Slavin’s (2011) integrated model of cooperative learning (Figure 7) is also foundational to understanding the study buddy activity and how it promotes social interaction and learning.
Figure 7. Slavin’s Integrated Model of Cooperative Learning
Based on student reports as well as knowledge of the structure of the study buddy activity, it appears that this activity aligns with Slavin’s model. From the outset, the activity featured group goals based on the learning of all members. In order for the activity to be successful, both partners had to be trustworthy to complete their work in submitting their assignments and feedback to their partner in a timely fashion. Social cohesion seemed to be the component of Slavin’s model with the most significant effect on the student experience, a finding supported by both the quantitative and qualitative analyses.
Slavin proposes three different motivational factors at work in cooperative learning environments: motivation to learn, motivation to encourage groupmates to learn, and motivation to help groupmates to learn. Of these three factors, the study buddy activity appeared to provide participants with motivation to learn as well as motivation to help groupmates to learn. Absent from these findings, at least explicitly, was the idea that the activity provided motivation for participants to encourage groupmates to learn (although this factor might be inferred from one participant’s report that his partner played a role in his decision not to drop the course.)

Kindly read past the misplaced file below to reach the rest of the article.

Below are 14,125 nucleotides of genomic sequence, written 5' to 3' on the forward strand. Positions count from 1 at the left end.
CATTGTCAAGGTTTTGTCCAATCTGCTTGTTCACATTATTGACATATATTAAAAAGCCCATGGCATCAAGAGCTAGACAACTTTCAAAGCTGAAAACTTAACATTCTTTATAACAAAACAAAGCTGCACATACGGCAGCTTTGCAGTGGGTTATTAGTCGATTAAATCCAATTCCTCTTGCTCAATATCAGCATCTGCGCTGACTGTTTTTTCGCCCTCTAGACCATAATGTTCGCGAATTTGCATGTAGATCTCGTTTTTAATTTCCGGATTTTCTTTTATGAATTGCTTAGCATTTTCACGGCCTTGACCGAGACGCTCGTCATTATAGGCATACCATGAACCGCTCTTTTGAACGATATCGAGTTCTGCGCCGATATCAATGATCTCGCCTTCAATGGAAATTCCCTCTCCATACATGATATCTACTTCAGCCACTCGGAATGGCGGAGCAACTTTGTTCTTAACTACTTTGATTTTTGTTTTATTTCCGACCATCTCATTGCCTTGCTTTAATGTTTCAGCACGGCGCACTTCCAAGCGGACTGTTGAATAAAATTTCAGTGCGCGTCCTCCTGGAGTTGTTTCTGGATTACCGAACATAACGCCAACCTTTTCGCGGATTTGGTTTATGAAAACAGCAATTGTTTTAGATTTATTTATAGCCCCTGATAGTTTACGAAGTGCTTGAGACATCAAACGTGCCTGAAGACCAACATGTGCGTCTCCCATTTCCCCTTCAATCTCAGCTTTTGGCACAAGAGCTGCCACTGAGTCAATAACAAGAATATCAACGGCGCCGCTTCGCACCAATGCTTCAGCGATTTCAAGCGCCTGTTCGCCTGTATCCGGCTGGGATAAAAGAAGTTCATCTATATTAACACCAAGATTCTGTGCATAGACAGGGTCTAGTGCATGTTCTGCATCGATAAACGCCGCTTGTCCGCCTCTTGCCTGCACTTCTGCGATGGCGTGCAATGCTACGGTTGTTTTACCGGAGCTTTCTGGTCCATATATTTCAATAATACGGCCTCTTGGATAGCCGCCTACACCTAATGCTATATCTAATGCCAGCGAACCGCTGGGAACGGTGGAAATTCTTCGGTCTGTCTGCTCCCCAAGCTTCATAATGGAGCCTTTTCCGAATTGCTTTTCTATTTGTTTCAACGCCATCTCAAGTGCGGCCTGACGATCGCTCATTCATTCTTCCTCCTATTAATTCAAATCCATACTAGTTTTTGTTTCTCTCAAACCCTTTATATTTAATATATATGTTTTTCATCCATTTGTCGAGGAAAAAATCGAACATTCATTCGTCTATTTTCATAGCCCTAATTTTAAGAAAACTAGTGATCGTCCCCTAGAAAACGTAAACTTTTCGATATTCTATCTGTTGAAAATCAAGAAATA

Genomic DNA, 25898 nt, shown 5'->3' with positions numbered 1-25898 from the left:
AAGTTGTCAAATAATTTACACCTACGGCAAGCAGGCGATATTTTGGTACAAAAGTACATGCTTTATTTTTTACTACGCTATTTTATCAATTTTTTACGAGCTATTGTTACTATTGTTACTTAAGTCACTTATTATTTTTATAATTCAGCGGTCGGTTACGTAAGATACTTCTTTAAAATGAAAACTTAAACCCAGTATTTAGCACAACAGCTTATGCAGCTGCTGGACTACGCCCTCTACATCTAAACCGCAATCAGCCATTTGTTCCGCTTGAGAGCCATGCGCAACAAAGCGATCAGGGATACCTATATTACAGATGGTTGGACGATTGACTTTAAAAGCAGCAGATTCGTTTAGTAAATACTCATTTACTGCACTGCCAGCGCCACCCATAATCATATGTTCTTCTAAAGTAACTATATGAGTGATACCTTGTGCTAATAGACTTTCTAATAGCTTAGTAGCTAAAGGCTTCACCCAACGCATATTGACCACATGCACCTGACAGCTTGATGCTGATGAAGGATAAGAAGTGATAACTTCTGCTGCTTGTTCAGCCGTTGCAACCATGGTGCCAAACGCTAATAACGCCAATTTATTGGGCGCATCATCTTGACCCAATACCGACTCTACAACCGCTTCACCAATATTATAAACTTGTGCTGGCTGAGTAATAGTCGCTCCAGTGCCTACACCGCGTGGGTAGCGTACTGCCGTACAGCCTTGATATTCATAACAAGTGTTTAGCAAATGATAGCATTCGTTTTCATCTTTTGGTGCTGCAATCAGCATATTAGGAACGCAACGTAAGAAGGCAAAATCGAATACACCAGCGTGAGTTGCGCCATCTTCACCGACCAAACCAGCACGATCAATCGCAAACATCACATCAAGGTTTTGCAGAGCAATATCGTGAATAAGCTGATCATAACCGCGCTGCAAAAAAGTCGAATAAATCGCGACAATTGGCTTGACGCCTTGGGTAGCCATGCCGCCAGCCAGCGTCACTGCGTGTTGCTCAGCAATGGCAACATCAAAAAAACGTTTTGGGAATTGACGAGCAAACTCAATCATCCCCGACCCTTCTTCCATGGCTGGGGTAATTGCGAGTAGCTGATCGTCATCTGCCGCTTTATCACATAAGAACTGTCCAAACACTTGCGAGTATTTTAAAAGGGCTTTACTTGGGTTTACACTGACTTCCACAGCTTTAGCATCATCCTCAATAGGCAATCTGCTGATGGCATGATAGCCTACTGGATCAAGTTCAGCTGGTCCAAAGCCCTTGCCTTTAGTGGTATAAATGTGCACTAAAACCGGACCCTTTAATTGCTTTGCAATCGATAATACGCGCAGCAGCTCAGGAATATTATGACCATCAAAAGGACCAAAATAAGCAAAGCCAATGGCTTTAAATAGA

Slavin’s final group of factors relate to the cognitive restructuring effects of cooperative learning activities. As previously discussed, these effects seemed to be largely absent in this study. Slavin (2011) proposes that cognitive effects come about via elaborated explanations in peer tutoring situations, peer modeling, cognitive elaboration, peer practice, and peer assessment and correction. The study buddy activity works primarily through providing opportunity for participants to engage by assessing their partner’s work and providing corrective feedback which leads to the process of cognitive elaboration where the peer reviewer’s ideas are incorporated into the participant’s own mental models. Peer modeling may be happening in the background of the activity as good (or poor) study habits are demonstrated and passed along. The activity also serves as a kind of practice for the actual submission of the assignment to the instructor.
Given this close alignment with Slavin’s model, the study buddy should be considered a well-formed cooperative learning activity that promotes the acquisition of the intended learning outcomes.